Translating a blog post into structured data

Timur Beg Gurkhani (1336-1405) plays a small role in our story. Public domain image via Wikimedia Commons

Recently my Bodleian colleague Alasdair Watson posted an announcement about an illuminated manuscript that is newly available online. To get the most long-term value out of the announcement, I decided to express it as Linked Open Data by representing its content in Wikidata. This blog post goes through that process.

The manuscript, the Shahnamah of Ibrahim Sultan, was not represented on Wikidata, although the epic poem itself, the Shahnamah (or Shahnameh) was already present and so were six of its exemplars. 

Three of the grandsons of Tīmūr (Tamerlane) are known to have had lavish copies of Firdawsī’s Shāhnāmah or Persian Book of Kings made for them. The Shāhnāmah of […] Ibrāhīm Sulṭān [is] preserved in the Bodleian Libraries, Oxford,

Ibrahim Sultan is already represented in Wikidata as Q3147516 including his immediate family tree, which connects him to his father Shahrukh (Q553204), who in turn is linked to his father Timur (Q8462).

To create an item for the manuscript, I click on “Create a new item” on the left of any Wikidata page (or, from a script, request a new item through the API). Identifiers are auto-numbered, and more than 53 million have already been allocated, so the Shahnamah of Ibrahim Sultan gets Q53676578. After adding a name and one-line description, the first priority is to say what kind of thing I’m describing:

instance of: illuminated manuscript

and to link it to the item representing the poem:

exemplar of: Shahnameh. language of work or name: Persian

The Wikidata interface makes great use of auto-suggestion and auto-completion, so adding these properties doesn’t require me to type the whole name of the property; just to make a couple of clicks and type the first few letters. We can repeat the process to extract more statements from the text of the blog post.

Thought to have been made in Shiraz…

location of final assembly: Shiraz

…sometime between 1430 and Ibrāhīm Sulṭān’s death in 1435,

inception: 1430s earliest date: 1430 latest date: 1435

The manuscript was acquired by Sir Gore Ouseley, a Diplomat and Linguist, during travels in the East in the early 19th century, and came into the Bodleian in the 1850s along with many other of Sir Gore’s collections.

owned by Gore Ouseley. end time: 1850s. owned by Ibrahim Sultan. end time: 1435

It is now preserved as MS. Ouseley Add. 176.

collection: Bodleian Library. inventory number: MS. Ouseley Add. 176. start time: 1850s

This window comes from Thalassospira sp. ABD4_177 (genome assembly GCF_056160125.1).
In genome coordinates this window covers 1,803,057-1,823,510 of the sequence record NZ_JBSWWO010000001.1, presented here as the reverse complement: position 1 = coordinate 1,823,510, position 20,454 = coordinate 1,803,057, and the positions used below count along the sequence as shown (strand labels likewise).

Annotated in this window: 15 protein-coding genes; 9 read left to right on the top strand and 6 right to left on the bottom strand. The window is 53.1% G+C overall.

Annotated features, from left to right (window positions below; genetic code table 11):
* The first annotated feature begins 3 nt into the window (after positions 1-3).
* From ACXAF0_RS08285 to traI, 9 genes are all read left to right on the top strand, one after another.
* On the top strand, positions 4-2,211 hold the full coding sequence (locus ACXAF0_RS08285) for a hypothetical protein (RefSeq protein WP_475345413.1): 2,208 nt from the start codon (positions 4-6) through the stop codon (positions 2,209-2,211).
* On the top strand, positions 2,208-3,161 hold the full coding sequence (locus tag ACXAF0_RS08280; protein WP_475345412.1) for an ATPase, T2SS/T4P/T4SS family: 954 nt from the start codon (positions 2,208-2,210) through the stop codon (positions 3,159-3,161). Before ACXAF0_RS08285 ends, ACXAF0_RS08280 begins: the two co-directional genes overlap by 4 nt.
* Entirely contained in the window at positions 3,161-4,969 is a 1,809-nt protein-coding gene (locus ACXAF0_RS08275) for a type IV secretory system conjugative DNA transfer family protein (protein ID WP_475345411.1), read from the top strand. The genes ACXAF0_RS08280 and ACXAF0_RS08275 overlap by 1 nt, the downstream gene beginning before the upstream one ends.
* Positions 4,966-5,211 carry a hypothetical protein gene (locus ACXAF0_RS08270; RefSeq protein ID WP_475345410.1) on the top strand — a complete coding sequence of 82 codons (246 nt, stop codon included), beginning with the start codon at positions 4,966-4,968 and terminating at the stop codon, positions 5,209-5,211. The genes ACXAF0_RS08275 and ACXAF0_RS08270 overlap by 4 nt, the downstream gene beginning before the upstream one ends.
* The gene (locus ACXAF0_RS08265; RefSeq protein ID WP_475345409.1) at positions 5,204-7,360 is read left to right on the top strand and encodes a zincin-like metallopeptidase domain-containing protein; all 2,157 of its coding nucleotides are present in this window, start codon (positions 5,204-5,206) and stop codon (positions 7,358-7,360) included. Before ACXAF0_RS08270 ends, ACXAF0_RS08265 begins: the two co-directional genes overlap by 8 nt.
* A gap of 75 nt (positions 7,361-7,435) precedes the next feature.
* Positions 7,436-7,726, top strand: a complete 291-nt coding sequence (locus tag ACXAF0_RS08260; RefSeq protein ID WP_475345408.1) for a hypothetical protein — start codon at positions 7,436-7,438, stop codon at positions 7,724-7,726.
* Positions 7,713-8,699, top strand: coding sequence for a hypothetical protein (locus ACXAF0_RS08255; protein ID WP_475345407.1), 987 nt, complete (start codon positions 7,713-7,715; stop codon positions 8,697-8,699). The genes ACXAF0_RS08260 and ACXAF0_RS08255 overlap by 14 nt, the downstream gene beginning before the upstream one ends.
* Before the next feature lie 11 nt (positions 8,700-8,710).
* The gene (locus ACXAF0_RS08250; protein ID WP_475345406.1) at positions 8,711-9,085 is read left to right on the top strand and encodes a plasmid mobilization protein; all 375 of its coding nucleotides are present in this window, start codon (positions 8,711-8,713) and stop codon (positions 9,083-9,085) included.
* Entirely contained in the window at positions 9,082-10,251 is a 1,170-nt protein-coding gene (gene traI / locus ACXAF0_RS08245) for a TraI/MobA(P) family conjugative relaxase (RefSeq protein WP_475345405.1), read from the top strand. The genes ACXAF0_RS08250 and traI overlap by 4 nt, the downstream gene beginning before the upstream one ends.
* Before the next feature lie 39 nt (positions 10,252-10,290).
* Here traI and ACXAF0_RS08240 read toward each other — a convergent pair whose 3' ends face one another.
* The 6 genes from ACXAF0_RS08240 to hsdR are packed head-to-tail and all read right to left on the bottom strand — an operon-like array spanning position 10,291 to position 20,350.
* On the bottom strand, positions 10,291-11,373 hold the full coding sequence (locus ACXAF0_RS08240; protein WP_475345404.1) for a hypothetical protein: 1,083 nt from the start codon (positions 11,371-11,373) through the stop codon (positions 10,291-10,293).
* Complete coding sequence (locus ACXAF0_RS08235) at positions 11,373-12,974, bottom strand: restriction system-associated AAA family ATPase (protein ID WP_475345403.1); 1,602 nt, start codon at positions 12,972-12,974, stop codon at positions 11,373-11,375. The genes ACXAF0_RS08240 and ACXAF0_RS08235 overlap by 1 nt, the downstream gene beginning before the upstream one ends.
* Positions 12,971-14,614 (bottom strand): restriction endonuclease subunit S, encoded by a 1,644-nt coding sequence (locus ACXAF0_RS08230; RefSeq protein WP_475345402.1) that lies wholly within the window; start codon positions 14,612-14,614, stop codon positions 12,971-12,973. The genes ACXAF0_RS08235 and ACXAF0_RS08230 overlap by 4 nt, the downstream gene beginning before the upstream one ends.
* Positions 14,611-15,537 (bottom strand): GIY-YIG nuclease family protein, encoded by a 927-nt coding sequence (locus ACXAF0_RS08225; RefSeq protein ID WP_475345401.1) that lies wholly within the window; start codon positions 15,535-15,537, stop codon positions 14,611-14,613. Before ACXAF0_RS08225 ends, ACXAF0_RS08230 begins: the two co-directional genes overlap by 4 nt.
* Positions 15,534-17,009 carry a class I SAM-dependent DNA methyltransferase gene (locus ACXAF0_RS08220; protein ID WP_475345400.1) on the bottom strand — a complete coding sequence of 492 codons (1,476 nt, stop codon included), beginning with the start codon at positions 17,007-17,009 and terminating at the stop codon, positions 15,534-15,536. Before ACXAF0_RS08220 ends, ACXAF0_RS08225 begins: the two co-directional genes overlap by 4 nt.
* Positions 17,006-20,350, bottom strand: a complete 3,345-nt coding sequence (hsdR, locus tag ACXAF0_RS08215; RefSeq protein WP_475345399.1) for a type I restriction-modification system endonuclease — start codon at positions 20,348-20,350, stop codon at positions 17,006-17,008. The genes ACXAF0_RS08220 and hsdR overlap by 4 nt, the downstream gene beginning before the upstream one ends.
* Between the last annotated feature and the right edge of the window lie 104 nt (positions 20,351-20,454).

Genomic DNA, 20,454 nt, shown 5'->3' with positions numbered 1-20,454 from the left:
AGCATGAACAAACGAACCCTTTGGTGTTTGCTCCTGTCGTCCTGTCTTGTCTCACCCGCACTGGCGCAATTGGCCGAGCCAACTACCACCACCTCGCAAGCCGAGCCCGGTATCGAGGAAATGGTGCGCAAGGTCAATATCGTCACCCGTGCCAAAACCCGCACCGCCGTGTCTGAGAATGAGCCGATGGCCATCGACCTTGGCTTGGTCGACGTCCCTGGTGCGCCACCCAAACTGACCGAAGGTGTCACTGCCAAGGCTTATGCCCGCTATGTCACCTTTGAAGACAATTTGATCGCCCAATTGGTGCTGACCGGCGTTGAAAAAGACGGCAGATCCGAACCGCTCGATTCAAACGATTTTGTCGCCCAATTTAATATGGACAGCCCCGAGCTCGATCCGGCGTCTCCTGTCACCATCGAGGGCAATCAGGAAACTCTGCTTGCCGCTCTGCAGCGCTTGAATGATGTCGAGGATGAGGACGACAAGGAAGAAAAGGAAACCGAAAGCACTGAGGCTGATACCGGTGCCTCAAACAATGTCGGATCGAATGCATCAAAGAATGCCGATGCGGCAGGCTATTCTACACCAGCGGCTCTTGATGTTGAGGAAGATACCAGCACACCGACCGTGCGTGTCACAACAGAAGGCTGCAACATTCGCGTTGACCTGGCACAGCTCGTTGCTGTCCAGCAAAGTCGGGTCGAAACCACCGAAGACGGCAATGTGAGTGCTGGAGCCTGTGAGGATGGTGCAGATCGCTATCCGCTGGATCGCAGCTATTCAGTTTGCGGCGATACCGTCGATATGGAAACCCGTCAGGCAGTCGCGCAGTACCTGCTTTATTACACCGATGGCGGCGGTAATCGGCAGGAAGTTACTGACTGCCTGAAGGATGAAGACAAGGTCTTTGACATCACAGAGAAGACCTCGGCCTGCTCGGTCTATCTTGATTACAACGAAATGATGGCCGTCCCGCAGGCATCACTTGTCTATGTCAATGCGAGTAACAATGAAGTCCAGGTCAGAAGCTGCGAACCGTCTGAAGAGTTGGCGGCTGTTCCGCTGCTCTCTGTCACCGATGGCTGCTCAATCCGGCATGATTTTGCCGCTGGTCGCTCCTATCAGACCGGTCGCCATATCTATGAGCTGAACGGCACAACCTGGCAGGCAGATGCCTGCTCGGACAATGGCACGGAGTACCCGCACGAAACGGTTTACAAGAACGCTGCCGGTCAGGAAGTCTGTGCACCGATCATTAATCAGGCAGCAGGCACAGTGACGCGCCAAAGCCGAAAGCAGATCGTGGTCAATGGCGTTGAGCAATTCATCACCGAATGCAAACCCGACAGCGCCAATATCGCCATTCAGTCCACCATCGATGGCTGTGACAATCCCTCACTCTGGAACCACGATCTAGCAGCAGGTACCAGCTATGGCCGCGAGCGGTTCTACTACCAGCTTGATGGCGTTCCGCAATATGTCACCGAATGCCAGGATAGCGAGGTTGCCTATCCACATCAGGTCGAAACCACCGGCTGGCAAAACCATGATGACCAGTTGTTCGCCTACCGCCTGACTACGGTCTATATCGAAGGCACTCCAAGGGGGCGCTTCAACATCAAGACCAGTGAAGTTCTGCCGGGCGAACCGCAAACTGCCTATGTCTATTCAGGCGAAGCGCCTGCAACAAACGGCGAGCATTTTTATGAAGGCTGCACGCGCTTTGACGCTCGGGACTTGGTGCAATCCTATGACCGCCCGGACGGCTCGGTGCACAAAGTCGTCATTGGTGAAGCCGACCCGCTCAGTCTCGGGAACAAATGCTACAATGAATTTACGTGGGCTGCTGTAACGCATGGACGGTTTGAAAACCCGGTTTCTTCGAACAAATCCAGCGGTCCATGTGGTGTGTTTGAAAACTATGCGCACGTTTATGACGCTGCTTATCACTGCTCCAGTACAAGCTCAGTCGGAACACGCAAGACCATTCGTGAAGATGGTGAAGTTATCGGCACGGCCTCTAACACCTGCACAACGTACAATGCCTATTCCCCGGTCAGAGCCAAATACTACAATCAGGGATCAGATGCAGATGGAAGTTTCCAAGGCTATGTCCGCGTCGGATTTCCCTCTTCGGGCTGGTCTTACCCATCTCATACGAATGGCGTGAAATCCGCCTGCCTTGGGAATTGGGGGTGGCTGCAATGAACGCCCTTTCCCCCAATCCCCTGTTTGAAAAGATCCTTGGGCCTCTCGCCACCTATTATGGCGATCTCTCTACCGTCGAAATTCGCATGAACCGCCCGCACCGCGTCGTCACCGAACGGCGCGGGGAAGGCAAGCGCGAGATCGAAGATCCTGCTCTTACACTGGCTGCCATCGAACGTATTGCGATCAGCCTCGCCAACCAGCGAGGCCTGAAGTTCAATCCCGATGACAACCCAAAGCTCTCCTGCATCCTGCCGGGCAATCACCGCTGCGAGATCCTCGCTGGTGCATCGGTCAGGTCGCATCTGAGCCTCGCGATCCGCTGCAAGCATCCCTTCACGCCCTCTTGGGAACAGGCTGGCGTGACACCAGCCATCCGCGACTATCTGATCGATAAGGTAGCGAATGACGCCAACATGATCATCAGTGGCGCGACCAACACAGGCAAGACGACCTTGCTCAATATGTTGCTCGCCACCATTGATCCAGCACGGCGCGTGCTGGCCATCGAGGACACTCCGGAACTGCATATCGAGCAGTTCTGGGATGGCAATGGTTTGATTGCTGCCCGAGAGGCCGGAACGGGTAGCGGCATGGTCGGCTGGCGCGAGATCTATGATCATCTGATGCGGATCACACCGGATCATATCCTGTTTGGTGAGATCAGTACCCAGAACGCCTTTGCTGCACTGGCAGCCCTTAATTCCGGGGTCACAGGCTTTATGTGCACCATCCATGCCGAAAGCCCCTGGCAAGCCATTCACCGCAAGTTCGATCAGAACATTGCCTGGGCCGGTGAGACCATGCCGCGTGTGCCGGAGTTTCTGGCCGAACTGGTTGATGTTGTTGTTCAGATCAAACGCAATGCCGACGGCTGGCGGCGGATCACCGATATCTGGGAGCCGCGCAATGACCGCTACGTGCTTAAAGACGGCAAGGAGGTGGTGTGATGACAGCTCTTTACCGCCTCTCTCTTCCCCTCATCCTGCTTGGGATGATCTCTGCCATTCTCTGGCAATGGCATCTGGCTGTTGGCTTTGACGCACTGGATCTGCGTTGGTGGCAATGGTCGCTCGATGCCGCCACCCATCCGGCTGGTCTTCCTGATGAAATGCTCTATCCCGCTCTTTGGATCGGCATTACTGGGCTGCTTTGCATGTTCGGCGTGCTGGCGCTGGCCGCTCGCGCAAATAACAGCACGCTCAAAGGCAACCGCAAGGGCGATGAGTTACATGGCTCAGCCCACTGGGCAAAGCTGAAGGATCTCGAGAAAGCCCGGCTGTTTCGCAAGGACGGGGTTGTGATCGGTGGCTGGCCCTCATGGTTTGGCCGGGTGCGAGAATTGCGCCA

Ibrāhīm Sulṭān’s Shāhnāmah is now digitally available online via Digital.Bodleian.

full work available at: [web address]Now the Wikidata representation of the manuscript has eleven properties, and anyone creating an appropriate query in the Wikidata Query Service will get this manuscript in the results. Let’s ask for the English names of works once owned by grandchildren of Timur, along with the link to view them. That query translates into this SPARQL code:SELECT ?itemLabel ?url WHERE { wd:Q8462 wdt:P40/wdt:P40 ?owner. # Child of a child of Timur ?item wdt:P127 ?owner. # Owner of an item ?item wdt:P953 ?url. # Link to view the item # Give the item name in English SERVICE wikibase:label { bd:serviceParam wikibase:language "en" } }

Running that query gives us “Shahnamah of Ibrahim Sultan” and the Digital Bodleian link. At the moment it’s the only result, but as more digitized manuscripts come online, and more of their metadata is shared on Wikidata, the query will return more results over time. More realistic queries are manuscripts whose language is Persian or Middle-Eastern manuscripts held by institutions in England. The relevant query code can be incorporated into a manuscript-browsing app for use by a general audience.

This kind of addition can be made manually through Wikidata’s online interface, or more rapidly in bulk by a script. The sooner digitising institutions put in place workflows to share these metadata, the sooner we all benefit from pathways through biographical, bibliographic, geographical knowledge to the resources we create.

This post licensed under a CC-BY-SA 4.0 license

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